Billed as a “change making conference and new music festival”, and a “global event”, Beyond the Music takes place in Manchester between 11th and 14th October.
Manchester is one of the ‘homes’ of music in the UK (some would argue the home on account of its history, global impact and the diversity of its venues, which range from converted textile industry ‘sweat shops’, to tasteful adaptations of abandoned churches, to acoustically peerless auditoriums, to – from early next year – the two largest indoor arenas in Europe) and it is the only UK member of the international Music Cities Network.
Manchester has put on combined music festivals and conferences in the recent past but perhaps not at the level required to challenge the established European ones such as Reeperbahn, Eurosonic, By: Larm, Iceland Airwaves and the homespun Great Escape in their degree of gravitas.
Beyond the Music promises both to put that right and to be different “as a place to gather artists, entrepreneurs, creatives and music industry professionals with funders, businesses and organisations whilst putting the spotlight back on live and new music discovery alongside world class artists.”
There is a comprehensive conference schedule, organised sequentially day by day under the banners ‘Past’, ‘Present’, ‘Future’ and ‘Inspire’, which will tackle many of the issues affecting the business head on, including panel discussions on Re-Thinking the Economics of Music; What A Modern Music Company Should Look Like In 2023; The Music Industry’s Duty Of Care When It Comes To Artists’ Mental Health; Is Britain’s Talent Pipeline Blocked?; and Does the Future of the Music Business Lie Outside London?
And that’s just on Day 1. On the second day topics include Creating A UK Parliament For the Music Industry; The Evolution Of Independent Venues – Reinvigorating the UK’s Cultural Health;; Does UK Politics Place Enough Value On Music?; Rage With the Machines – Taking Charge Of The AI Evolution; and Beyond Streaming: Future Planning For The Next Technology Revolution.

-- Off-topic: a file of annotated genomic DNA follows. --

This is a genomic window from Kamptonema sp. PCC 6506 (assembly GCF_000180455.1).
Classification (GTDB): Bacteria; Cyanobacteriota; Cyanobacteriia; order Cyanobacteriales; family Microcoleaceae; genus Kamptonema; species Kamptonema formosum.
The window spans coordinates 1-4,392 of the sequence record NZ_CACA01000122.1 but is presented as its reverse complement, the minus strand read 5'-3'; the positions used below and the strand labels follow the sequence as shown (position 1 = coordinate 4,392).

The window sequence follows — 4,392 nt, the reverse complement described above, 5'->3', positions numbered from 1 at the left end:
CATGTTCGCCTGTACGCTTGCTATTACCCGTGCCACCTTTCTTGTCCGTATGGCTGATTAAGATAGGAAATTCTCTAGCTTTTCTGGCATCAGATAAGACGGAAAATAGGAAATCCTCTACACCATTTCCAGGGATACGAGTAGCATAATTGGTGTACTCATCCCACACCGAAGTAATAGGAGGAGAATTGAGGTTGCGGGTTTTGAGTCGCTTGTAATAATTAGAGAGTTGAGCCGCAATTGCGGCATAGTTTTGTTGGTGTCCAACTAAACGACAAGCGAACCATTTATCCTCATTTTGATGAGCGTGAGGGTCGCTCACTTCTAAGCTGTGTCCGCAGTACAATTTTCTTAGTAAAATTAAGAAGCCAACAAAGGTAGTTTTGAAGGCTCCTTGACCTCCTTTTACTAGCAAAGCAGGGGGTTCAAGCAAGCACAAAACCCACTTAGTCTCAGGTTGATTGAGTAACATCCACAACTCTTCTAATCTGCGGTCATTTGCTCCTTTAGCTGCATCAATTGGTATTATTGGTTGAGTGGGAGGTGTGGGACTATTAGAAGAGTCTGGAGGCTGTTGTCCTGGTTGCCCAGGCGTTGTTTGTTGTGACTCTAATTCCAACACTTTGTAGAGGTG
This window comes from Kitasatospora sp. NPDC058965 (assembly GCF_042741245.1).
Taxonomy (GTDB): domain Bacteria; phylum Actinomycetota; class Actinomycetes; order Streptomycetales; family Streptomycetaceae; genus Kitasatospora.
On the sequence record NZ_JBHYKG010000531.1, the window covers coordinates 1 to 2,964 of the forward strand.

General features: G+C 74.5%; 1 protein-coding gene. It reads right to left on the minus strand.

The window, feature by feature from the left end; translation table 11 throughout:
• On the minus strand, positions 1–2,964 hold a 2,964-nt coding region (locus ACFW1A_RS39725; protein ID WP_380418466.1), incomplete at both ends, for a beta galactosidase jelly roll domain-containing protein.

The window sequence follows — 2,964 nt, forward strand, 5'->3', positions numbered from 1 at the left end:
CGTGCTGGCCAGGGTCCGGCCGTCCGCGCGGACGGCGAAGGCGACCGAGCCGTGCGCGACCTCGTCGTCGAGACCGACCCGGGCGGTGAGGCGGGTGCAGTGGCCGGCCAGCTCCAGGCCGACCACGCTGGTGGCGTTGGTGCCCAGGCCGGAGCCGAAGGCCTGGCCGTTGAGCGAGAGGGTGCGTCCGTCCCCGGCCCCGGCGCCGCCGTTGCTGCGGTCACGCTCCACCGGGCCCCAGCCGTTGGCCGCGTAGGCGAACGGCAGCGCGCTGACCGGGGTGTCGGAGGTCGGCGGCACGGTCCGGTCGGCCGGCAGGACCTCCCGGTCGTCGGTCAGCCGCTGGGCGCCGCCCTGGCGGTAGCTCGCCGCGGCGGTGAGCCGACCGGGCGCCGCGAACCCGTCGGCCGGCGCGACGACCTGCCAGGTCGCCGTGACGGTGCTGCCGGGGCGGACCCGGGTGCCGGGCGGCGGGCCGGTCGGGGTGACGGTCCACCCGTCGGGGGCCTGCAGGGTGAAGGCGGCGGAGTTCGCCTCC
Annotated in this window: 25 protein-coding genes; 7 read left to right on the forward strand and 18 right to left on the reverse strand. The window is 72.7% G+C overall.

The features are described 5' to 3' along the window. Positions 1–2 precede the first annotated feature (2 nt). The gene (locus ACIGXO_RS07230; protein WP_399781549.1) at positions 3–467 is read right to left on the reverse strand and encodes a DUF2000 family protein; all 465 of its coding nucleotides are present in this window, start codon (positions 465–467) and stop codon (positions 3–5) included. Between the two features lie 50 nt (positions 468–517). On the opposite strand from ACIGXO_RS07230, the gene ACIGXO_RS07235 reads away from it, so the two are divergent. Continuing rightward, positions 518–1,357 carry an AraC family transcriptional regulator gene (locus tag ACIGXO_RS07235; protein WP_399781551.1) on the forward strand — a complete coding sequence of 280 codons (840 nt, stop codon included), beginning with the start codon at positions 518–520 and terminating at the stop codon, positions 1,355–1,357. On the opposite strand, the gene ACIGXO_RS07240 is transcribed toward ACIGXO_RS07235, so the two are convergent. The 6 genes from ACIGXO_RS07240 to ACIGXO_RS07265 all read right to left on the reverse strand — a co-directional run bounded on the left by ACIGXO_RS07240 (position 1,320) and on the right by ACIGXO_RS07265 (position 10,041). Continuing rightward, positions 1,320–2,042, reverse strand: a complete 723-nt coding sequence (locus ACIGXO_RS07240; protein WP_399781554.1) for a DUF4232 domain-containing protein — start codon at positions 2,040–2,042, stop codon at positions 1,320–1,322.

Many of these topics are essential to delegates from beyond the UK’s shores as well of course.
Beyond The Music says it “aims to explore, define and tackle those issues to shape the future of the music industry and turn the challenges into opportunities to overhaul and advance to shine a light on exciting new talent and groundbreaking artists from across the world.”
The event concludes with a full day event ‘Beyond The Music: Inspire’, “a free to attend day of workshops and panels in the ‘New Islington’ area of the city (yes, Manchester has an Islington too) for everyone and anyone wanting to join the music industry; be it as artists, producers, managers, agents or label bosses.”
Other locations for the event include the historic and iconic Midland Hotel, which once refused entrance to its French restaurant to The Beatles for being “inappropriately dressed”, and Aviva Studios, the home of Factory International, Manchester’s newest and groundbreaking venue for the arts generally and which formally opens while Beyond the Music is in progress.
Most of the conference sessions will take place at Versa Studios, Manchester’s biggest city centre TV and film studio facility, formerly the Old Granada Studios and close to Factory International.
With respect to the artists and bands there is a big programme of them, 122 in all if I’ve counted correctly, across 15 venues, many of them in the bohemian ‘Northern Quarter’ of the city centre and including legendary ones like Night and Day, which started life as a ‘Fish and Chip’ shop; the Castle Hotel, whose history dates back to 1776 and which was the scene of a famous interview by celebrated BBC Radio DJ John Peel of Ian Curtis of Joy Division; and Band on the Wall where in the early 20th Century house musicians literally played on a stage halfway up the back wall to make room in what was then a busy pub.
What is intended to become a global-level annual event will seek not only to solve the issues being faced today but to produce innovative models for the future. In order to do this with meaningful effect Beyond the Music is set up as a co-operative – the first festival and conference to have an integrated decision-making structure to create actions, and exist as more than just a talking shop.
By participating in Beyond the Music, the organisers insist “everyone will have a stake and a say.”
Can this event elevate Manchester to a position it should have held many years ago? I think so.
The fact that the SXSW Festival will act as a curator and seems to be developing lasting ties with Beyond the Music is an excellent indicator of future prospects.
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